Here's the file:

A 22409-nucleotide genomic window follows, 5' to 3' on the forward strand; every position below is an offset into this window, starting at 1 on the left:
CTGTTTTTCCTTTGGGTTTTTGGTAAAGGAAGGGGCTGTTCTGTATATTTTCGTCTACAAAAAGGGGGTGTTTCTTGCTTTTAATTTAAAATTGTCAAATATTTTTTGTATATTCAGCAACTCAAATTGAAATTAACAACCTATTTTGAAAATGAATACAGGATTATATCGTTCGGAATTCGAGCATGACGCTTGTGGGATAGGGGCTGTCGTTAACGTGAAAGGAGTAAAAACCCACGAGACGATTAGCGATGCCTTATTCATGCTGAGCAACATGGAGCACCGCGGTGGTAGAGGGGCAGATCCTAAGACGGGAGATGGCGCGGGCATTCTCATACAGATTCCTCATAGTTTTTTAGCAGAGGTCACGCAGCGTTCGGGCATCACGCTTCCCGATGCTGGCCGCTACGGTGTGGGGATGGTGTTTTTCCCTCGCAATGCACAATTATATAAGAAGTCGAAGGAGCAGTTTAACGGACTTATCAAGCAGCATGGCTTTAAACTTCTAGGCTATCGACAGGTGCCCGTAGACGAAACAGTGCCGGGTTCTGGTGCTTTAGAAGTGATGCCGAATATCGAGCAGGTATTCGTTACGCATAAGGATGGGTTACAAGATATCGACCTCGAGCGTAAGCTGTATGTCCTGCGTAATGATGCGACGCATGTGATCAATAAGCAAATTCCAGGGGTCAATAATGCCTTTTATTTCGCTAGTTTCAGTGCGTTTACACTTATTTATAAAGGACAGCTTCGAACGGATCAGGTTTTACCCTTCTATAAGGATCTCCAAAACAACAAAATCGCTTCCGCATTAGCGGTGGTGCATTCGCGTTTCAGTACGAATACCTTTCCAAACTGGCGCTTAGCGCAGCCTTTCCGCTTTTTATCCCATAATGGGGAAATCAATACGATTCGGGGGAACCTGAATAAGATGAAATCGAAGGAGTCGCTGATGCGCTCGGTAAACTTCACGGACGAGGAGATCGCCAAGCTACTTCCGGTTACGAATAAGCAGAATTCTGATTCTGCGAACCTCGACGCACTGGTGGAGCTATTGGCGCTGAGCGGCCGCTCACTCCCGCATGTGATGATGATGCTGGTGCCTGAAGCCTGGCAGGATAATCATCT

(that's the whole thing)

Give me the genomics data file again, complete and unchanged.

A 22409-nucleotide genomic window follows, 5' to 3' on the forward strand; every position below is an offset into this window, starting at 1 on the left:
CTGTTTTTCCTTTGGGTTTTTGGTAAAGGAAGGGGCTGTTCTGTATATTTTCGTCTACAAAAAGGGGGTGTTTCTTGCTTTTAATTTAAAATTGTCAAATATTTTTTGTATATTCAGCAACTCAAATTGAAATTAACAACCTATTTTGAAAATGAATACAGGATTATATCGTTCGGAATTCGAGCATGACGCTTGTGGGATAGGGGCTGTCGTTAACGTGAAAGGAGTAAAAACCCACGAGACGATTAGCGATGCCTTATTCATGCTGAGCAACATGGAGCACCGCGGTGGTAGAGGGGCAGATCCTAAGACGGGAGATGGCGCGGGCATTCTCATACAGATTCCTCATAGTTTTTTAGCAGAGGTCACGCAGCGTTCGGGCATCACGCTTCCCGATGCTGGCCGCTACGGTGTGGGGATGGTGTTTTTCCCTCGCAATGCACAATTATATAAGAAGTCGAAGGAGCAGTTTAACGGACTTATCAAGCAGCATGGCTTTAAACTTCTAGGCTATCGACAGGTGCCCGTAGACGAAACAGTGCCGGGTTCTGGTGCTTTAGAAGTGATGCCGAATATCGAGCAGGTATTCGTTACGCATAAGGATGGGTTACAAGATATCGACCTCGAGCGTAAGCTGTATGTCCTGCGTAATGATGCGACGCATGTGATCAATAAGCAAATTCCAGGGGTCAATAATGCCTTTTATTTCGCTAGTTTCAGTGCGTTTACACTTATTTATAAAGGACAGCTTCGAACGGATCAGGTTTTACCCTTCTATAAGGATCTCCAAAACAACAAAATCGCTTCCGCATTAGCGGTGGTGCATTCGCGTTTCAGTACGAATACCTTTCCAAACTGGCGCTTAGCGCAGCCTTTCCGCTTTTTATCCCATAATGGGGAAATCAATACGATTCGGGGGAACCTGAATAAGATGAAATCGAAGGAGTCGCTGATGCGCTCGGTAAACTTCACGGACGAGGAGATCGCCAAGCTACTTCCGGTTACGAATAAGCAGAATTCTGATTCTGCGAACCTCGACGCACTGGTGGAGCTATTGGCGCTGAGCGGCCGCTCACTCCCGCATGTGATGATGATGCTGGTGCCTGAAGCCTGGCAGGATAATCATCT